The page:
John passed away from motor neurone disease when his daughter was just seven.
Now, nine years on, Nicole dedicates a lot of her time to raising money and awareness of the disease, which still has no cure.
She had to deal with more in her early childhood than most kids.
“I always remember Dad being in a wheelchair,” said Nicole, from Ardrossan.
“It was normal for me but I knew he was sick.
“I would get awards at school for doing well and caring for my dad at the same time, so I knew I wasn’t the same as other kids.”
John, who’d been in the Royal Highland Fusiliers, was diagnosed with MND in 2002. Nicole was two.
“My dad was a happy man,” continued Nicole, who’s studying social sciences at Ayrshire College.
“He knew most people in town and got on really well with everyone.
“He was a lot of fun, too.
“I think he spoiled me because he knew we wouldn’t have long together. We would play all the time, go swimming and go to the park – he even let me play ‘taxi driver’ on his wheelchair.
“My nana says I would often sit in her house playing with dolls like any other girl my age, but as soon as I’d go home to see Dad I would change.
“Instead of playing I helped Dad eat, got things for him and generally helped my mum care for him.
“I didn’t mind but I know this must have been really hard for him because I was so young and not long before that he would have been caring for and feeding me.
“Being so young I didn’t fully understand everything.
“I knew he wasn’t well and wouldn’t get better, but it was still a massive shock to me and my family when he passed.”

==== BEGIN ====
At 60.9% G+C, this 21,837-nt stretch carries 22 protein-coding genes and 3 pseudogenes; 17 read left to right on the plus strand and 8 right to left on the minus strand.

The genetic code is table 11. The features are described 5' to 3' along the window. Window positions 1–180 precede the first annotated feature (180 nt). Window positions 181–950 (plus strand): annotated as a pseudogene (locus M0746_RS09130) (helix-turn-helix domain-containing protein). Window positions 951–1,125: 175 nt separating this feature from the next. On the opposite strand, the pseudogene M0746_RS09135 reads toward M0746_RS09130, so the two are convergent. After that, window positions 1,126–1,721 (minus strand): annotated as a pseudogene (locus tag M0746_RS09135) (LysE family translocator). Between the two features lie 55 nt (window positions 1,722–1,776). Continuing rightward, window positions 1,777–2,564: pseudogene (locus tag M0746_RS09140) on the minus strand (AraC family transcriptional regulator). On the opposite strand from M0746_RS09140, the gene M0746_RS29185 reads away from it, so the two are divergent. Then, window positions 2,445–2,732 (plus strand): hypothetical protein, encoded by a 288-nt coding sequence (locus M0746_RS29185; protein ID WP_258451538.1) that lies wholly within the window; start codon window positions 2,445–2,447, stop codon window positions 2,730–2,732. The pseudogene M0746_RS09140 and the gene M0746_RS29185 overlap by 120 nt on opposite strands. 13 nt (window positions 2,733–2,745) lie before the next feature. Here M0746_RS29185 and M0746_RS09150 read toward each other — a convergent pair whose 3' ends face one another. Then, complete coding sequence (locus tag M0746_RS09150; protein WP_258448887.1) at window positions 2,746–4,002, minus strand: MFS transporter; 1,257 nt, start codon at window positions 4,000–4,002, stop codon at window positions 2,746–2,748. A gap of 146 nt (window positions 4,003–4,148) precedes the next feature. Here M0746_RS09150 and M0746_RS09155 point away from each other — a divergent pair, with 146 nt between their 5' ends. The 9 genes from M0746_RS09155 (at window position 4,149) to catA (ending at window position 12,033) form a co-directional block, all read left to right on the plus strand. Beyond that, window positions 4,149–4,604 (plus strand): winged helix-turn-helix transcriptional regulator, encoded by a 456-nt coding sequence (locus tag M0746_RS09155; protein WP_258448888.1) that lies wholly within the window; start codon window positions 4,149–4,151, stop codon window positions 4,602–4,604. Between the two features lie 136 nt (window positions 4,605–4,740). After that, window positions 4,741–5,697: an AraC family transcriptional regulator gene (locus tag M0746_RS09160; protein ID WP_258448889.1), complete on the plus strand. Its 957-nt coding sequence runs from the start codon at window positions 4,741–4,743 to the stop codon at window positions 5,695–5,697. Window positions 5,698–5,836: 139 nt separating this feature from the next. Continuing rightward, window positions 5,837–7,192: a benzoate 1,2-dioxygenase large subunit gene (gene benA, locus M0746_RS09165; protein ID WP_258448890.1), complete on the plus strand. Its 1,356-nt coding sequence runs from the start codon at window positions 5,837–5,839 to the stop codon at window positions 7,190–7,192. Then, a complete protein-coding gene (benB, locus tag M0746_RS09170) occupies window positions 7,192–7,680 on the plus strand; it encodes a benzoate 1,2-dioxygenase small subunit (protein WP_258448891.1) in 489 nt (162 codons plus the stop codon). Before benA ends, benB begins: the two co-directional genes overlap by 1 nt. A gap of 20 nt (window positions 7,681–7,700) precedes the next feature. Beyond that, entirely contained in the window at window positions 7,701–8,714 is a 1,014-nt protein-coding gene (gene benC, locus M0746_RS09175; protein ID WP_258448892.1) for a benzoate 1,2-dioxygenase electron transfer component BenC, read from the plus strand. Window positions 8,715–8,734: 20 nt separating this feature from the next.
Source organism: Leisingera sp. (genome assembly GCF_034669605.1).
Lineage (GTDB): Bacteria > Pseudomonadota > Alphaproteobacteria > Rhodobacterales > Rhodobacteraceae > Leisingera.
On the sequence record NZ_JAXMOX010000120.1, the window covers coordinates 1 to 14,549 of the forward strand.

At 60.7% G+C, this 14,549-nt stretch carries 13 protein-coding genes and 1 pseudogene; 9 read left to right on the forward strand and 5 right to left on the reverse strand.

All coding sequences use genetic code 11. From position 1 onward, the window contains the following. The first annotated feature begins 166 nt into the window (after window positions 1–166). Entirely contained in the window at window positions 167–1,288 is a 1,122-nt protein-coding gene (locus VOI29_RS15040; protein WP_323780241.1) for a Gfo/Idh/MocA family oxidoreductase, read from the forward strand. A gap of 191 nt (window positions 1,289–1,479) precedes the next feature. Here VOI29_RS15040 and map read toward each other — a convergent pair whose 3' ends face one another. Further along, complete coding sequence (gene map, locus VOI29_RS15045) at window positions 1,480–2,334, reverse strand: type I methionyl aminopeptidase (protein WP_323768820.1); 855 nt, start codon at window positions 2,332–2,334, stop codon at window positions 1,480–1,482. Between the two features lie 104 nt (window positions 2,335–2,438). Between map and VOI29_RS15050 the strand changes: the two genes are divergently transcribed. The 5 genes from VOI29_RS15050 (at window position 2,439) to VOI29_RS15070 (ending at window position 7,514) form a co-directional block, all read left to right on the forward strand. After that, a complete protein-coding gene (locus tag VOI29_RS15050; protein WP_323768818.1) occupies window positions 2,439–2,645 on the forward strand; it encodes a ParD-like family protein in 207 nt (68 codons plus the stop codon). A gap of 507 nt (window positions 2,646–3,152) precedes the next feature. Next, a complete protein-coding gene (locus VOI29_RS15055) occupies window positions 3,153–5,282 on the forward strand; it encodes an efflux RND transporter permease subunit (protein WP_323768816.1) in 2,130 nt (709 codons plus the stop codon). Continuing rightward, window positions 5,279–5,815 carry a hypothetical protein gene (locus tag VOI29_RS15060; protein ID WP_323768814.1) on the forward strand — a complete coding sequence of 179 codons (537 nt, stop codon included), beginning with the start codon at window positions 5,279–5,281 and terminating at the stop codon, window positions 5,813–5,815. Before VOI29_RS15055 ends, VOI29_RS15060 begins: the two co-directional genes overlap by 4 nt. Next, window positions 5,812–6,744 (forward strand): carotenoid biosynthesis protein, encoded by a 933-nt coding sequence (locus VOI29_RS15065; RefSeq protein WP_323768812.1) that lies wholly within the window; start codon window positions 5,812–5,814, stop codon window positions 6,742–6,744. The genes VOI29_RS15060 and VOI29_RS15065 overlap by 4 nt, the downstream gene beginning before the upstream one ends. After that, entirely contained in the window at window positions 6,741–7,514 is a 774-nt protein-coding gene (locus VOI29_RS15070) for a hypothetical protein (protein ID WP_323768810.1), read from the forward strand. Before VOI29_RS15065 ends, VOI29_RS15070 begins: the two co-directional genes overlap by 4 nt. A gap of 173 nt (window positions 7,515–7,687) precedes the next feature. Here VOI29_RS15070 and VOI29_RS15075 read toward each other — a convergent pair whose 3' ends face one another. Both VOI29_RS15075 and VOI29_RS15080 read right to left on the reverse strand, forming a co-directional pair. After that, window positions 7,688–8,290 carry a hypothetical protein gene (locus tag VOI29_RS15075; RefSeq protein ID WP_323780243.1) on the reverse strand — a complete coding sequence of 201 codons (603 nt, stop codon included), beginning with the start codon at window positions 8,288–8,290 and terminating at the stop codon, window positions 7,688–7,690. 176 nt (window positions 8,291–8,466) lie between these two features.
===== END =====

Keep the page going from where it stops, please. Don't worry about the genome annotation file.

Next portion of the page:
John died when he was only 31.
“I remember him being rushed to hospital and I was at school but was taken out for the day.
“When I came home the house was full of family as usual, but this time everyone seemed upset.
“I just knew what Mum was about to tell me.
“I don’t really remember what it felt like but I’m not sure I fully understood that I’d never be able to see him again.”
To mark the ninth anniversary of her dad’s death, Nicole and her uncle Chris, John’s brother, did a skydive to raise money for MND Scotland at St Andrews Skydive last month.
“My dad did lots of skydives through work, so doing one was my way of saying thank you to him for always putting on a brave face for me and to pay my respects to him for what an amazing man and dad he was.
“He really was my best friend.”
There are currently more than 450 people in Scotland living with MND.
Nicole added: “I really want to help put a stop to this cruel disease so that no more families have to go through the heartache of losing a loved one to MND.”
Donations can be made at justgiving.com/Nicole-Mikkelsen